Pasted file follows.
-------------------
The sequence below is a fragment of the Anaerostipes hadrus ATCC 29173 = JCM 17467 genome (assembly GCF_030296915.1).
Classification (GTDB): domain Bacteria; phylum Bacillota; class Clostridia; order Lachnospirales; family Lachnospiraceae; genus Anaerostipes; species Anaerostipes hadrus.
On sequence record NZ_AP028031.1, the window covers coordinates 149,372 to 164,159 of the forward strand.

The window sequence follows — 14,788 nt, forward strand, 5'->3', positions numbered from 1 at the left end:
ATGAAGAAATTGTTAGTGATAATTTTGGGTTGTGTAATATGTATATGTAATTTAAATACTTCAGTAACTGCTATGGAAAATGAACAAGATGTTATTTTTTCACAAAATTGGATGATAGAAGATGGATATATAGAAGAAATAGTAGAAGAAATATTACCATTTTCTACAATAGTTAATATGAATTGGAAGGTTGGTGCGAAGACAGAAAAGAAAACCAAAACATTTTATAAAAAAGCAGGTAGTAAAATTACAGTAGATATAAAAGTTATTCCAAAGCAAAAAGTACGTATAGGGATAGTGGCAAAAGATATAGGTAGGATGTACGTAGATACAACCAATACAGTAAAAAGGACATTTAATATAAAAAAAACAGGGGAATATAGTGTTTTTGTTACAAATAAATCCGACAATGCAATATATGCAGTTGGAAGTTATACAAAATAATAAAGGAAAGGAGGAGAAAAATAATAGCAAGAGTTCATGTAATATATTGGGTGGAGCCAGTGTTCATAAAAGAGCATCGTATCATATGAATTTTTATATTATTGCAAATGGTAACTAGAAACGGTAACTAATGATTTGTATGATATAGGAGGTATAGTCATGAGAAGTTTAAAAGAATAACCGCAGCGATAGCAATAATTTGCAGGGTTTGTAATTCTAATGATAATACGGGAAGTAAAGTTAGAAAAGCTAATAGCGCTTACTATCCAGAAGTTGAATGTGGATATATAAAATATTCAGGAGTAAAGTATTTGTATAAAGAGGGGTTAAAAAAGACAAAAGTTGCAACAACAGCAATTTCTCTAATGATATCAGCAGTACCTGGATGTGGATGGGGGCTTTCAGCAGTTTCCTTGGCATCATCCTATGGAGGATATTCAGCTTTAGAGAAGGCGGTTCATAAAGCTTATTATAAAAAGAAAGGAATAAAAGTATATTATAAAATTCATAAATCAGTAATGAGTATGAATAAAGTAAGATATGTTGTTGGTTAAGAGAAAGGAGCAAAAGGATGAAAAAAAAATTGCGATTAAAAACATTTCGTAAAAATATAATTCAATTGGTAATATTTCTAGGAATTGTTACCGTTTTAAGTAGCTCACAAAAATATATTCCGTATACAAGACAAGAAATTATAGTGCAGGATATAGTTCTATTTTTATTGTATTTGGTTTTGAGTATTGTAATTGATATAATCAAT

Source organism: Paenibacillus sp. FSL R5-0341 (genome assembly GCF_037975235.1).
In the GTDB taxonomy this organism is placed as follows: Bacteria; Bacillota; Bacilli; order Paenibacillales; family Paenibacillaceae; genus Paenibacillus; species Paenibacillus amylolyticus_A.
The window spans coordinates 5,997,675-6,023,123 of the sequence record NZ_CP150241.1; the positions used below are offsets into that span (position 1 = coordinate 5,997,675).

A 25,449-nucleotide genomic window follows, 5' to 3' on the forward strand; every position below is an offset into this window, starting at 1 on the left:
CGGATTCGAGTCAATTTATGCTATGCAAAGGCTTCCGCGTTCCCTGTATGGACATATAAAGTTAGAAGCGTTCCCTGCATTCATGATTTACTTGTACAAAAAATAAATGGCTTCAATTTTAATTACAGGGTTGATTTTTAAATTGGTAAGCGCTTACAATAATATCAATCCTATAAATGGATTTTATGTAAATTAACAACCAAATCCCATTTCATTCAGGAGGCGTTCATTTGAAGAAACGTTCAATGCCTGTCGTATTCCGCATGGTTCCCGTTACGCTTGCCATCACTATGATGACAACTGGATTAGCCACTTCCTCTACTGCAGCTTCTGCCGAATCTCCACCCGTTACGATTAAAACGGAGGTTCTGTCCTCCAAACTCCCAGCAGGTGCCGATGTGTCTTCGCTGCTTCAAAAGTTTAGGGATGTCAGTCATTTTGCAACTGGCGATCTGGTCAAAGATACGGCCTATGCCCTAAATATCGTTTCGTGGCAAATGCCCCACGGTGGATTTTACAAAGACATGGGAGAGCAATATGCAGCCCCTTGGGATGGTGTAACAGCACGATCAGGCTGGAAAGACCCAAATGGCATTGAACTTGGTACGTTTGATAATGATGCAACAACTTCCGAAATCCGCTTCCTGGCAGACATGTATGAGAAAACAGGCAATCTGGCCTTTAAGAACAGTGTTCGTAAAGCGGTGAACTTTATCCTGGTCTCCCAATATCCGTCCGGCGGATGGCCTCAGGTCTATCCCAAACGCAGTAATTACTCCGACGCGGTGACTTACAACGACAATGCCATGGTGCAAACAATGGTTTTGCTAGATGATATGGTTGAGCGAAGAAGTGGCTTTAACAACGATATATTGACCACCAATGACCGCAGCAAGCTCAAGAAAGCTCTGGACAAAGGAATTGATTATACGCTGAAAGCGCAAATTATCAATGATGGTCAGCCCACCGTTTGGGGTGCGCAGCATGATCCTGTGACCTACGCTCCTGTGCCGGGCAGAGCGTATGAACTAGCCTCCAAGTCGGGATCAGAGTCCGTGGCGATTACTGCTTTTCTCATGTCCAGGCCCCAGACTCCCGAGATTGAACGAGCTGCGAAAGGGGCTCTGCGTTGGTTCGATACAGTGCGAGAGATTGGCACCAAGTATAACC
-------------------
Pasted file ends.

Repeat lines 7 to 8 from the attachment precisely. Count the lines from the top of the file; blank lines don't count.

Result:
In the GTDB taxonomy this organism is placed as follows: Bacteria; Bacillota; Bacilli; order Paenibacillales; family Paenibacillaceae; genus Paenibacillus; species Paenibacillus amylolyticus_A.
The window spans coordinates 5,997,675-6,023,123 of the sequence record NZ_CP150241.1; the positions used below are offsets into that span (position 1 = coordinate 5,997,675).